See on negligence as providing expert standard of care - Birnbaum, 33 Vand. L Rev. 593,636 (1980); Hoenig, 8 Sw U L Rev 109 (1976) and cases cited at Wade, 58 NYU L Rev 734, 748, note 55, finding the product to be unreasonably dangerous only if the hazard was knowable or foreseeable. See, e.g., Karjala v. Johns-Manville Prods. Corp., 523 F.2d 155, 158-59 (8th Cir. 1975) (applying Minnesota law); Bristol-Myers v. Gonzales, 561 S.W.2d 801, 804 (Tex. 1978); Crocker v. Winthrop Labs., 514 S.W.2d 429, 433 (Tex. 1974). 53
it had decided previously, at least one of which had been brought on both negligence and strict liability grounds: we considered the blood bank's duty of care not in terms of the national standards actually being utilized by blood banks across the country, but by analyzing the reasonableness of the blood bank's conduct given the available testing measures that could have rejected this donor's blood for other reasons. Even as early as Brody v. Overlook Hospital, 66 N.J. 448, 450, 332 A.2d 596 (1975), the Supreme Court remarked outright that a blood bank was under an "obligation to use due care." In sum, these blood bank cases clearly indicate that the standard of care for judging the conduct of blood centers and related groups is the ordinary, reasonable care standard, not the custom-based standard of conduct the trial court used in this case. That the court does not impose “strict liability” makes little difference, it appears to me. Even on a negligence basis it seems to me that the plaintiff on remand would probably be able to prevail on a motion for summary judgment. What disadvantages, after all, could with a cold eye, justify the failure to implement the test? In a previous blood bank case, the Elkerson court noted: in Snyder I, the judge granted summary judgment, concluding that "rational minds simply could not differ" on the issue of whether "the blood bank industry had a duty to high risk screen and/or surrogate test in February of 1982." ... We agreed and affirmed the summary judgment on that point. We see that in Elkerson v. North Jersey Blood Center a court employing traditional negligence principles is able to effectuate the same policies as have motivated the law of products liability. The path to decision in Elkerson and on the A v. NBA avoidability case is a smoother road than the forced march to strict liability that we saw in the Article 6 case in chief. The vitality of negligence law is demonstrated. The essential accomplishment of modern products liability law had been to move us away from the archaic obstacles of privity and to free courts to impose duties no longer hobbled by customary care, and cramped impositions of the constructive knowledge requirement on commercial producers. Reasonable prudence and the expert standard of care, combined with a generous approach to proof of defect by circumstantial evidence are adequate to preserve the jurisprudence of product stewardship. Conclusion The law of product liability has been absorbed into modern negligence law. The law of negligence has cleared its decks of obstructions like the privity requirement. It has imposed vicarious liability on commercial sellers for the defects of those earlier in the chain of 54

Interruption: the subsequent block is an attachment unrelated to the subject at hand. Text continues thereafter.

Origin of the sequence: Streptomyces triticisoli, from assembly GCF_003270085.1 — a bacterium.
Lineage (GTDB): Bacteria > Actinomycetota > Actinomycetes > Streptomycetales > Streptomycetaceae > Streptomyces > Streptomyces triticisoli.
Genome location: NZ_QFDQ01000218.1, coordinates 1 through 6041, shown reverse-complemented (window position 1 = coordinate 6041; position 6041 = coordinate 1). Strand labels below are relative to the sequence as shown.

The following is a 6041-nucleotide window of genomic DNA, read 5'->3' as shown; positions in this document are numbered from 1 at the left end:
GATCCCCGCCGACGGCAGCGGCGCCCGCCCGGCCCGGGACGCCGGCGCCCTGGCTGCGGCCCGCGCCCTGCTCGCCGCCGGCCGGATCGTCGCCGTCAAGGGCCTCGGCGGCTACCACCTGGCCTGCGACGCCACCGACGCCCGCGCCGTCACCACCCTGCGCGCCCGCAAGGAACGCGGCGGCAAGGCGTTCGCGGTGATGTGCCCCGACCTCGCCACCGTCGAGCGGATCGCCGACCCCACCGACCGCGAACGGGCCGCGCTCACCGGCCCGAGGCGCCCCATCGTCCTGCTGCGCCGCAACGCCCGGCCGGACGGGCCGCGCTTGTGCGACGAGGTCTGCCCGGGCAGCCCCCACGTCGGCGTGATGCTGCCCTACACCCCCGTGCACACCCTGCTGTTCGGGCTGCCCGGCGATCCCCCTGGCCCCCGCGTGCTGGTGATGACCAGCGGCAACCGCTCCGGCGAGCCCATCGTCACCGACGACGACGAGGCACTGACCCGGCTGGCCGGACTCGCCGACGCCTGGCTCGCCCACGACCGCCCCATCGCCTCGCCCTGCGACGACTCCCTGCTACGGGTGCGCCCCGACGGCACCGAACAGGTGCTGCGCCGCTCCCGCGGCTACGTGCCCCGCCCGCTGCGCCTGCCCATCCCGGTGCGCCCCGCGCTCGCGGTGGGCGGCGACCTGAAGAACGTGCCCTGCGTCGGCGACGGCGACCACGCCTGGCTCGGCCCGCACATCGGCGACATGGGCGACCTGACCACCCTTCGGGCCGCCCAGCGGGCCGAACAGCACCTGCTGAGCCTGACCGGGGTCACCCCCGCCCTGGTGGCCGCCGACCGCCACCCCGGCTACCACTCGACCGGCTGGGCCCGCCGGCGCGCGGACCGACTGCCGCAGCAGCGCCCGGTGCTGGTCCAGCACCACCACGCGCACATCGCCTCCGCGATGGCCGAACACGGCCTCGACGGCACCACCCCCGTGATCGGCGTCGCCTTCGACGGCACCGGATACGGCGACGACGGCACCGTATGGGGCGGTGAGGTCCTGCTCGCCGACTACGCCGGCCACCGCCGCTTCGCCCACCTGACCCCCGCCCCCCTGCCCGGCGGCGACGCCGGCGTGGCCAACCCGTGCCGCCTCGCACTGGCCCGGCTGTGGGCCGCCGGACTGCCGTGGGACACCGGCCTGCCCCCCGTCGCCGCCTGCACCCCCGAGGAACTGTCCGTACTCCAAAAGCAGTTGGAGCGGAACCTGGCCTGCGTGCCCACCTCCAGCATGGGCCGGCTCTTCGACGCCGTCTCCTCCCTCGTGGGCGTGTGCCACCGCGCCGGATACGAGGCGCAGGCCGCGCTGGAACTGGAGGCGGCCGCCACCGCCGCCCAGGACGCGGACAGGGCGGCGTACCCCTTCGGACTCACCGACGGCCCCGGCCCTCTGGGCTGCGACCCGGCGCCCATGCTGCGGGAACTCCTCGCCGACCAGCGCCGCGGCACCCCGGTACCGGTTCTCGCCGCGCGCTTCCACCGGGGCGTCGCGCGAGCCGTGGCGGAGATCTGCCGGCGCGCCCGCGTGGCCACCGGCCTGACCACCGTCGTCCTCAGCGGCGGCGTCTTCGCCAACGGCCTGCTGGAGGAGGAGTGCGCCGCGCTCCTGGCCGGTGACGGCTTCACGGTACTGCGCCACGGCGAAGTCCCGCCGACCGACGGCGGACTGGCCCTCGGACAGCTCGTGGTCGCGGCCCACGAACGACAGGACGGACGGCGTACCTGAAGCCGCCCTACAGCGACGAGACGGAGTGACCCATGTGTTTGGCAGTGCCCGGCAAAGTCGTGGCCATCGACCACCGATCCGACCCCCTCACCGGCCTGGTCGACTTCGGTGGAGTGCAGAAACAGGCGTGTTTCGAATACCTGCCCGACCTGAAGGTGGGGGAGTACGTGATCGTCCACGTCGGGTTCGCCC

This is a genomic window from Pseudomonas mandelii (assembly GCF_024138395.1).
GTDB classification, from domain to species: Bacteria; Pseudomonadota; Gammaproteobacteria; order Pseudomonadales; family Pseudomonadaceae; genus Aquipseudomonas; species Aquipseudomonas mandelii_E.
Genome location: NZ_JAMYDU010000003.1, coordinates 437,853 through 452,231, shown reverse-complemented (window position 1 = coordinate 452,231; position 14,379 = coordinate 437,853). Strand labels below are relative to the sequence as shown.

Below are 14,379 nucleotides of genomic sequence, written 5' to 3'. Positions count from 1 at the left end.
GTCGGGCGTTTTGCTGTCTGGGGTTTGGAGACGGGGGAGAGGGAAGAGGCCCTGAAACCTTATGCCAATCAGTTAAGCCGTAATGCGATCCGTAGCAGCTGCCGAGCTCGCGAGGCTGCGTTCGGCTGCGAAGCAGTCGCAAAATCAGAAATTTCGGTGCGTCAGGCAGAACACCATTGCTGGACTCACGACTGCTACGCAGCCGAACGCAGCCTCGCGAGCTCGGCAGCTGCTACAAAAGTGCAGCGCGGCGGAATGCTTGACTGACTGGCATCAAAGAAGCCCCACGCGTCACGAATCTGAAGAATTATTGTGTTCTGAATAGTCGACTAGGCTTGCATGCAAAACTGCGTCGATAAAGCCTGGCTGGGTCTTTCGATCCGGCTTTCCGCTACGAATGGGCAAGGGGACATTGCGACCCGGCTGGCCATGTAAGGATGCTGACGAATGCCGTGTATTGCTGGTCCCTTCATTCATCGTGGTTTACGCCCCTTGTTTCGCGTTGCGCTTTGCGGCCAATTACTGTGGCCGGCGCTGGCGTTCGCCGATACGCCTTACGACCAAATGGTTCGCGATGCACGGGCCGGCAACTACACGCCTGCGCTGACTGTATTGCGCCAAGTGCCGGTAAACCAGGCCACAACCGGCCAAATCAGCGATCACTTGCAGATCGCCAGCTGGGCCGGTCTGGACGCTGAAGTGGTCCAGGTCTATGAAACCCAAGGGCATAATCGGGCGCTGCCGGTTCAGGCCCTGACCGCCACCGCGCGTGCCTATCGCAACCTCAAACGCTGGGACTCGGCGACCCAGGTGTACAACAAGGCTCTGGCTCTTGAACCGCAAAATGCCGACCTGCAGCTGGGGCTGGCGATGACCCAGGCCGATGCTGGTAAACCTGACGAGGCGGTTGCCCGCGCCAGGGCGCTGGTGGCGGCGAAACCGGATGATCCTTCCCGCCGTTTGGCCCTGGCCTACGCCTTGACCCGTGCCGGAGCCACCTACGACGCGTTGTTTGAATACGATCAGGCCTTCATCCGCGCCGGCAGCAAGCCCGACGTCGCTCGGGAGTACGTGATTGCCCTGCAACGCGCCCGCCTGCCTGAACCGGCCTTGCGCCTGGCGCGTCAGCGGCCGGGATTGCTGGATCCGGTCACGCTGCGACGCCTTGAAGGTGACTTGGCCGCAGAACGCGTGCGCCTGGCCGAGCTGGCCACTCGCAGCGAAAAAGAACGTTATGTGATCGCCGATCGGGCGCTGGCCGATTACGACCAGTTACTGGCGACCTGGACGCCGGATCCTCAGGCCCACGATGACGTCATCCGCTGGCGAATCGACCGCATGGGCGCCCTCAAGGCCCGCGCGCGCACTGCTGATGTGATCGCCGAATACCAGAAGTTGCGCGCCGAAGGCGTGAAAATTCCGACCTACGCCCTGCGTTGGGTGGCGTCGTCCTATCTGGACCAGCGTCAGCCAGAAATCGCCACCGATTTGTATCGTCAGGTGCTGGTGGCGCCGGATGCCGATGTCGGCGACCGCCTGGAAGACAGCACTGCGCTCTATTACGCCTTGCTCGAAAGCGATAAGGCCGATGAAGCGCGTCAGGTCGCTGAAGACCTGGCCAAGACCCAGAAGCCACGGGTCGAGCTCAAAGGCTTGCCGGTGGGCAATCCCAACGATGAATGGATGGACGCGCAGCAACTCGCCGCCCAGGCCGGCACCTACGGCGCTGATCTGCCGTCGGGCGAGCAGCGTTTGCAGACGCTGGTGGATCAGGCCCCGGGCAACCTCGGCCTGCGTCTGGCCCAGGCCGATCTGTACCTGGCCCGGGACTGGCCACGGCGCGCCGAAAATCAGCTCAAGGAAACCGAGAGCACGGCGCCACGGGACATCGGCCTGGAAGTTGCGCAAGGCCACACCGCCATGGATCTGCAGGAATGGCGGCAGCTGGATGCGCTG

distribution. It has focused on the manufacturer where the product departs from its intended form. And it focuses on the designer where the product’s conception presents unreasonable risks. In such cases the norms of reasonably safe design and warnings regarding residual safety hazards are imposed as an expression of a reasonable manufacturer/designer/commercial seller standard of care. Modern negligence law has firmly embraced an objective standard for the person of ordinary prudence. Of a piece is product liability law’s use of an objective, expert standard of care and the expansive constructive knowledge requirement that flows from it. The Product’s Restatement’s § 3 makes robust use of circumstantial evidence to permit a conclusion of defectiveness even when a specific defect cannot be identified. It is an expression and outgrowth of the law of negligence and the doctrine of res ipsa loquitur.161 And so what is the answer to Professor Stapleton? Is there any need for the law of product liability? Have Traynor and Prosser left any legacy? Yes and that is what might be called the `jurisprudence of product stewardship’. It is a pragmatic, rather than a doctrinal legacy. It describes not a fundamental division in law, but is a coherent view of the responsibilities of
Restatement (Third): Products Liability: § 3 Circumstantial Evidence Supporting Inference of Product Defect
It may be inferred that the harm sustained by the plaintiff was caused by a product defect existing at the time of sale or distribution, without proof of a specific defect, when the incident that harmed the plaintiff: (a) was of a kind that ordinarily occurs as a result of product defect; and (b) was not, in the particular case, solely the result of causes other than product defect existing at the time of sale or distribution. Comment: a. History. This Section traces its historical antecedents to the law of negligence, which has long recognized that an inference of negligence may be drawn in cases where the defendant's negligence is the best explanation for the cause of an accident, even if the plaintiff cannot explain the exact nature of the defendant's conduct. See Restatement, Second, Torts § 328D. As products liability law developed, cases arose in which an inference of product defect could be drawn from the incident in which a product caused plaintiff's harm, without proof of the specific nature of the defect. This Section sets forth the formal requisites for drawing such an inference. 55